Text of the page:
Access to modern technologies – both cloud and on-premise infrastructure rely on a combination of modern technologies to ensure security and efficiency. These technologies include a management platform, an operating system, and application programming interfaces (APIs), which work together to ensure the smooth running of the data centers.
High-level automation – IT infrastructure automation has been adopted on the cloud and on-premise environments. This helps free up manual and repetitive work while reducing cost and streamlining workload deployments.
Organizations that choose the cloud data infrastructure see significant differences from those that host and manage their data within the business premises. Some of the key differences lie with the following parameters:
Cost – on-premise data centers require considerable upfront investment while cloud deployments are relatively cheap, thanks to the user-oriented subscription services such as pay-as-you-go models.
Data security – On-premise data centers offer complete control over your data; hence, you can easily implement advanced security measures. However, you may lose direct control over your data in cloud deployments depending on the cloud service type you’ve chosen. If you go for a shared responsibility model, ensure you understand your responsibilities and the requirements to keeping your data safe.
Deployment of resources – With on-premise, most of your resources are deployed within the business premises, while cloud data centers have most of their resources on a third-party server.
Scalability and flexibility of operations – on-premise deployments are less scalable and less flexible than cloud data centers.
Compliance issues – Most on-premise deployments align with the data compliance policies. However, cloud data centers, by default, violate data compliance policies due to the loss of direct control over one’s data.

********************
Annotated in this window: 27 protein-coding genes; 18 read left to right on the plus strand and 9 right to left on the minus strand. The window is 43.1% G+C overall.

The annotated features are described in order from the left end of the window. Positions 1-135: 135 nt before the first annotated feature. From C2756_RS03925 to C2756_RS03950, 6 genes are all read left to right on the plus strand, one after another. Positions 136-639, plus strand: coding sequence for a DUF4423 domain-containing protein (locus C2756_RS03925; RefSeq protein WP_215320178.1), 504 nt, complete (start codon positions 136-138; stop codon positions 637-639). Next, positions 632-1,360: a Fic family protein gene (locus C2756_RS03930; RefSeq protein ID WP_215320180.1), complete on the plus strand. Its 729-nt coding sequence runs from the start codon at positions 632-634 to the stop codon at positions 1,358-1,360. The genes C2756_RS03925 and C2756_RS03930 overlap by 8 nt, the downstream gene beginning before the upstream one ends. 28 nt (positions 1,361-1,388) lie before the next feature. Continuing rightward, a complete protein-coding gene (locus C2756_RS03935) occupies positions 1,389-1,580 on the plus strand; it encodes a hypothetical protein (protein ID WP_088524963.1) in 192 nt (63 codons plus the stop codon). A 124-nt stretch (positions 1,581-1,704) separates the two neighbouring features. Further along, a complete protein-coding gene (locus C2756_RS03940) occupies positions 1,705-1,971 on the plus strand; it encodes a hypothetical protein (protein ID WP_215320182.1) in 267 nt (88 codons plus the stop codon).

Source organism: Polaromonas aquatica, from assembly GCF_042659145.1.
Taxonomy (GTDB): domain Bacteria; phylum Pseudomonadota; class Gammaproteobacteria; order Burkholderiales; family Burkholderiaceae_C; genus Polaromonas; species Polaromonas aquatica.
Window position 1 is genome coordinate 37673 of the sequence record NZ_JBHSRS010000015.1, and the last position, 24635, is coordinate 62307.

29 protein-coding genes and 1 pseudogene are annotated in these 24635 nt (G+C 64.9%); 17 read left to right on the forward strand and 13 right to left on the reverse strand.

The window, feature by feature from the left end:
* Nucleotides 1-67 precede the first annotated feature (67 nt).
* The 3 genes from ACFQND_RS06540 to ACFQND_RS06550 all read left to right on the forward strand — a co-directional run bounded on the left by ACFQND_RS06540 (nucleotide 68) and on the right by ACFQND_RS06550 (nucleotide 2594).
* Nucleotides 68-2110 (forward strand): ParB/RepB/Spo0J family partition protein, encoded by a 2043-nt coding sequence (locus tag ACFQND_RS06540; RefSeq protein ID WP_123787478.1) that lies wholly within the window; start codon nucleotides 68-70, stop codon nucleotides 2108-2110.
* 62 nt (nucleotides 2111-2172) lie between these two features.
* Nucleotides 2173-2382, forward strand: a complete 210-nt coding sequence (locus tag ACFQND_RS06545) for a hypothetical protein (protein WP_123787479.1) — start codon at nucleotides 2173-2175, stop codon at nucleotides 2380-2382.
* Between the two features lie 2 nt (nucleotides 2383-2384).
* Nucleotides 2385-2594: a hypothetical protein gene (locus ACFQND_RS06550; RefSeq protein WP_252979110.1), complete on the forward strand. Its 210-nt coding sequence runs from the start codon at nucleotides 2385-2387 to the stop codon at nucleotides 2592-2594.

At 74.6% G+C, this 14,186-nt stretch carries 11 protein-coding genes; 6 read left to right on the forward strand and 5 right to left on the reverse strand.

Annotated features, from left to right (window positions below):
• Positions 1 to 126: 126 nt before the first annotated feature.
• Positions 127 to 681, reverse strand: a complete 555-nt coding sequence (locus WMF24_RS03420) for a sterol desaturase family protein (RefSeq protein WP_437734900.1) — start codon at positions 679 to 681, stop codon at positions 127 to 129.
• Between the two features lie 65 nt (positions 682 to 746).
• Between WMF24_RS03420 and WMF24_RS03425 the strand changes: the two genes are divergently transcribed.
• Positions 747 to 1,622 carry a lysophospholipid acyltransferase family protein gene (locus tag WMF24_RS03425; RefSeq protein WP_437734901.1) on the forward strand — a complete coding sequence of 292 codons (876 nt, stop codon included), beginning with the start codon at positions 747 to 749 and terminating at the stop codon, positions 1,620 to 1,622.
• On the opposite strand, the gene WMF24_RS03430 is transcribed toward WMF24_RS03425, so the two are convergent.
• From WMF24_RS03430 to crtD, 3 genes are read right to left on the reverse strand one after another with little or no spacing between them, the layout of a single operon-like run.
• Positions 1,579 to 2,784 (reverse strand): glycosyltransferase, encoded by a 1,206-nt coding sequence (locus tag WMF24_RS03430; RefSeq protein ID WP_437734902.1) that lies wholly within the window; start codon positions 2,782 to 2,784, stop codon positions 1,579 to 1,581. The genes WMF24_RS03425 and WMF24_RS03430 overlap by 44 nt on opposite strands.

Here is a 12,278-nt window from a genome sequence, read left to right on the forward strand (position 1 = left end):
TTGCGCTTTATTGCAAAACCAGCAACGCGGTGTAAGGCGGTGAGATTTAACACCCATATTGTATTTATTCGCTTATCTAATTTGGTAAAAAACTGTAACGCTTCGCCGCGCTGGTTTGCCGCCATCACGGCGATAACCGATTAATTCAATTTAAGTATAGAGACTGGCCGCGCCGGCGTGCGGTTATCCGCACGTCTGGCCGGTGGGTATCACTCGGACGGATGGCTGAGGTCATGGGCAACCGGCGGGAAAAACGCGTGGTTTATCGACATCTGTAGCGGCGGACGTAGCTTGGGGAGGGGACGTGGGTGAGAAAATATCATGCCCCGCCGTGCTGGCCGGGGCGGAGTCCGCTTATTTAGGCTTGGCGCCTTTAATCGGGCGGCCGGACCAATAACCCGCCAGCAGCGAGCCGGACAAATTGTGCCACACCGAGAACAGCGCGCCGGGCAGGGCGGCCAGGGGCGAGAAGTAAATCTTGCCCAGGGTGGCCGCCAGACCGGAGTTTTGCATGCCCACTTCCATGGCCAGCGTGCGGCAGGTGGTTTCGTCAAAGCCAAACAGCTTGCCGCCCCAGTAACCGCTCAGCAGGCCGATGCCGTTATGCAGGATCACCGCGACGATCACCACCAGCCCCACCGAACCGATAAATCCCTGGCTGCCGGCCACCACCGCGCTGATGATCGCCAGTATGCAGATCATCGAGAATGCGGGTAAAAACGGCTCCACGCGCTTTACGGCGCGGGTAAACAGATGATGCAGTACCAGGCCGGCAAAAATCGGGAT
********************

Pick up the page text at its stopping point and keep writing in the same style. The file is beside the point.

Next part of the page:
For a better comparison and overview of the two data center deployment options, here are some pros and cons to consider.
Advantages of Cloud Data Centers
It reduces your IT staff’s responsibilities and headcount.
It eliminates the need for substantial initial investments.
You can adjust the services to your budget.
It offers better data backup than on-premises deployments.
Disadvantages of Cloud Data Centers
The quality of your internet connection determines the user experience.
Little control over your data means data can be less secure.
High-end scalability means cloud deployment costs can skyrocket if the operations are left unmanaged.
Advantages of On-Premise Deployments
Besides offering better control over your company data, on-premise data storage provides the following benefits:
It allows for quick and convenient operation, even without internet access.
It lowers monthly IT costs.
Disadvantages of On-Premise Data Storage
It requires in-house IT support, increasing maintenance costs.
A lack of sophisticated data security and backup strategy increases the risk of data loss.
Less scalability means any future advancements or business relocation can be quite costly.
Now that you know the similarities, differences, advantages, and disadvantages of cloud and on-premise data centers, choosing the right solution for your organization should not be a challenge.
The best choice often narrows down to your unique business needs, cost, and personal preference. If you are in a highly-regulated industry such as finance, you may want to consider a hybrid cloud solution. However, a small business will benefit from cloud deployment due to the reduced IT cost and better scalability.